In a story ripe for fright matching Alfred Hitchcock’s famous shower scene, researchers at the University of Colorado at Boulder have discovered that taking a shower can deliver a face full of potentially dangerous bacteria.
Researchers analyzed roughly 50 showerheads from nine cities in seven states that included New York City, Chicago and Denver. The result? Thirty percent of the devices harbored significant levels of Mycobacterium avium, a bacteria linked to pulmonary disease that most often infects people with compromised immune systems but which can occasionally infect healthy people, said Professor Norman Pace, who lead the study.
Bacteria levels more than 100 time municipal water
While it’s not surprising to find bacteria in municipal waters, researchers found that some bacteria were clumped together in slimy “biofilms” that clung to the inside of showerheads at more than 100 times the “background” levels of municipal water. “If you are getting a face full of water when you first turn your shower on, that means you are probably getting a particularly high load of Mycobacterium avium, which may not be too healthy,” Pace said.
During the early stages of the study, researchers tested showerheads from smaller towns and cities, many of which were using well water rather than municipal water. “We were starting to conclude that pathogen levels we detected in the showerheads were pretty boring,” said Boulder researcher Leah Feazel, first author on the study. “Once we started analyzing the big metropolitan data, it suddenly became a huge story to us.”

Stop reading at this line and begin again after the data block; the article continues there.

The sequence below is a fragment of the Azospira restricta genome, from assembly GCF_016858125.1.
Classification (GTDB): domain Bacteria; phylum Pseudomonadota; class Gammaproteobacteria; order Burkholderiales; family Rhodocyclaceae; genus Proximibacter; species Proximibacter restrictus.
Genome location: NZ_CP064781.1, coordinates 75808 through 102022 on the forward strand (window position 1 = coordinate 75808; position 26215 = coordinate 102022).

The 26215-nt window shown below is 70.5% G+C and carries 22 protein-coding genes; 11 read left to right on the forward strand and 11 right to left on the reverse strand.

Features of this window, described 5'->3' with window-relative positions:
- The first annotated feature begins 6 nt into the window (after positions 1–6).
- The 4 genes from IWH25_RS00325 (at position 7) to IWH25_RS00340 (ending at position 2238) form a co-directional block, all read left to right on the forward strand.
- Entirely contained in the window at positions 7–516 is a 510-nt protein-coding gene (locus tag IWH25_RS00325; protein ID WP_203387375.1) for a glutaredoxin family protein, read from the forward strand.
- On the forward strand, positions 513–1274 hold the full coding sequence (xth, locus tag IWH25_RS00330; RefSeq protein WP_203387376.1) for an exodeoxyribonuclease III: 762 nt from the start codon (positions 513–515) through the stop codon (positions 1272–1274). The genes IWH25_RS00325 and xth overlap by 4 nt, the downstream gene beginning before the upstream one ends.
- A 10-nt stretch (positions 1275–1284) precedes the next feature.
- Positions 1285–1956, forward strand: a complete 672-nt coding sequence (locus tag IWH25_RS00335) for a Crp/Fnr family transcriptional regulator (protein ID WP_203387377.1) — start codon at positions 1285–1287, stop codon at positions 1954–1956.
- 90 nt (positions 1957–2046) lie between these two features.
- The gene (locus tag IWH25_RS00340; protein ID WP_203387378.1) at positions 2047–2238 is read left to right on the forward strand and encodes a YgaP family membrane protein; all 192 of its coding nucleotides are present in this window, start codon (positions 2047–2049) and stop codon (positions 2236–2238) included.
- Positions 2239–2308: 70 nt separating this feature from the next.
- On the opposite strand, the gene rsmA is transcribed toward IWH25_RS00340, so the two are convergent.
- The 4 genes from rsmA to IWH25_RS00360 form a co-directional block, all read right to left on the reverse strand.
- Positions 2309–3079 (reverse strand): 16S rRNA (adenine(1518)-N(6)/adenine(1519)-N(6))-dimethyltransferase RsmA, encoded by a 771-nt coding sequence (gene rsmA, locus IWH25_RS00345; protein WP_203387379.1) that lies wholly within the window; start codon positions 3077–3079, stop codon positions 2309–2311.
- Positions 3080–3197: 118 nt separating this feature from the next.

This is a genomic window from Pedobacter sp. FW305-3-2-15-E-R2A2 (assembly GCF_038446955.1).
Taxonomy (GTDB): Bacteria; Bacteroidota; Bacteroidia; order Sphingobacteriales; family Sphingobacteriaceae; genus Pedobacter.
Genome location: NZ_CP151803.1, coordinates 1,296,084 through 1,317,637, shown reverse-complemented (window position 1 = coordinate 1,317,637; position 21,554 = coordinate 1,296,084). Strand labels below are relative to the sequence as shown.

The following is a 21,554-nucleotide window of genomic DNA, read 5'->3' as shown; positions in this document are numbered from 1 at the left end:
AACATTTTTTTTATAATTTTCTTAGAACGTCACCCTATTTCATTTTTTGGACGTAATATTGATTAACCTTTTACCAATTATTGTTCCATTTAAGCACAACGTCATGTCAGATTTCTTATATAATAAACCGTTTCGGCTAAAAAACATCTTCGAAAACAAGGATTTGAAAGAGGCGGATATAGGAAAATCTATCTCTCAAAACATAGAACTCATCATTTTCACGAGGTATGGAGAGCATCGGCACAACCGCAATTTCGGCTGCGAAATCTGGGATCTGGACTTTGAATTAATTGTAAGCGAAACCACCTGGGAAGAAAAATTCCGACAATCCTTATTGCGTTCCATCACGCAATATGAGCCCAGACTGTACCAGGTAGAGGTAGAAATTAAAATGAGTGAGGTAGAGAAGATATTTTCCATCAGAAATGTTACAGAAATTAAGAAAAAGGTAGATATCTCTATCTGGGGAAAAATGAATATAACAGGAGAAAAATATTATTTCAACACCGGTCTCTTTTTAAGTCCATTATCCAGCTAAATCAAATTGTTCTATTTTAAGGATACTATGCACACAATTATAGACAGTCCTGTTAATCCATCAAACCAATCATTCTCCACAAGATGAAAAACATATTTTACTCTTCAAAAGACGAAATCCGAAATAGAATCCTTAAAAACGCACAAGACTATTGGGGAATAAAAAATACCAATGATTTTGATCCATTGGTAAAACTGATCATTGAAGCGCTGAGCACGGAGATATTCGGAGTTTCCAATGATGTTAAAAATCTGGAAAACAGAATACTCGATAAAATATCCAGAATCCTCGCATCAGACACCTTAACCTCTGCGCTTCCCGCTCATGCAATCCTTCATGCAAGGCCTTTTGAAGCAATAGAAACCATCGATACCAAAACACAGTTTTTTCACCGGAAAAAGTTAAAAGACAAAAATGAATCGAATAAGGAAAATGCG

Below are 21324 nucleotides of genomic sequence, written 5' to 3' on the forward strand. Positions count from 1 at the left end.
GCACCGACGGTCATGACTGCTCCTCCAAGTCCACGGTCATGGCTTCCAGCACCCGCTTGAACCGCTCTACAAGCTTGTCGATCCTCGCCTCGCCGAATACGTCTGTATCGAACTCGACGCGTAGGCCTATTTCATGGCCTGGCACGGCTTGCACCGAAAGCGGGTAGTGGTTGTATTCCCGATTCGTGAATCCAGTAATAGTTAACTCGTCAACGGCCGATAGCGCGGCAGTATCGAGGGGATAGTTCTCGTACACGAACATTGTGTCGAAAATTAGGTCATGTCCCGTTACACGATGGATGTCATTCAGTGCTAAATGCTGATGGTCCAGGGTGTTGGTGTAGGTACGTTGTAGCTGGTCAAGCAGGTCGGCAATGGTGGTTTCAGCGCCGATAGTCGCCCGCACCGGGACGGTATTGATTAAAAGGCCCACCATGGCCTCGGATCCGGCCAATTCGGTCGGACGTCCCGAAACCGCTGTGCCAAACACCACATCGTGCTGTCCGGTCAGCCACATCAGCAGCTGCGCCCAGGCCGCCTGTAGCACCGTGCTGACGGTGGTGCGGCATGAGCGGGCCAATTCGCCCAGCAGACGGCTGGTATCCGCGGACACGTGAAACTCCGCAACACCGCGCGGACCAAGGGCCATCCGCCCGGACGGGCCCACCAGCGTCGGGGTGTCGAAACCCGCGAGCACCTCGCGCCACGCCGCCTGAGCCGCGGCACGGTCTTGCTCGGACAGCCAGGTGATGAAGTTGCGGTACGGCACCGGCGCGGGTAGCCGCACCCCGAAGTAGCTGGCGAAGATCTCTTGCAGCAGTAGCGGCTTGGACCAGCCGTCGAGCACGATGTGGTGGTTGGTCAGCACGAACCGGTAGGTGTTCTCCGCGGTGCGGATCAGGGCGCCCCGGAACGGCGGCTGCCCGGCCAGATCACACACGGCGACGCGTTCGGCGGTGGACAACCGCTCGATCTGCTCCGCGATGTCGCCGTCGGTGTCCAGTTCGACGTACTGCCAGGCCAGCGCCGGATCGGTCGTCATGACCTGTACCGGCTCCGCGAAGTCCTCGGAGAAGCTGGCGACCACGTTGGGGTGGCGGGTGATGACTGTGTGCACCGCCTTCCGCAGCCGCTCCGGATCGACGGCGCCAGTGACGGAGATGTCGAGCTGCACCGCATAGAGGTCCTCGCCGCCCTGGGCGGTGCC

Researchers sampled showerheads in homes, apartment buildings and public places in New York, Illinois, Colorado, Tennessee and North Dakota.
Bleach not effective to clean showerheads
While chlorine bleach is almost universally thought of as a one-stop shop for killing harmful bacteria, using it to clean showerheads in the study had almost the opposite effect. In Denver, one showerhead was cleaned with a bleach solution in an attempt to eradicate it. Tests on the showerhead several months later showed the bleach treatment ironically caused a three-fold increase indicating a general resistance of this type of bacteria to chlorine.
So is it dangerous to take showers? “Probably not, if your immune system is not compromised in some way,” said Pace. “But it’s like anything else — there is a risk associated with it.”
So how do you reduce your risk of getting sick? See these showerhead cleaning tips provided by Laura K. Baumgartner, Ph.D., a researcher who worked the project. You can also listen to an audio interview with Baumgartner about the showerhead bacteria study.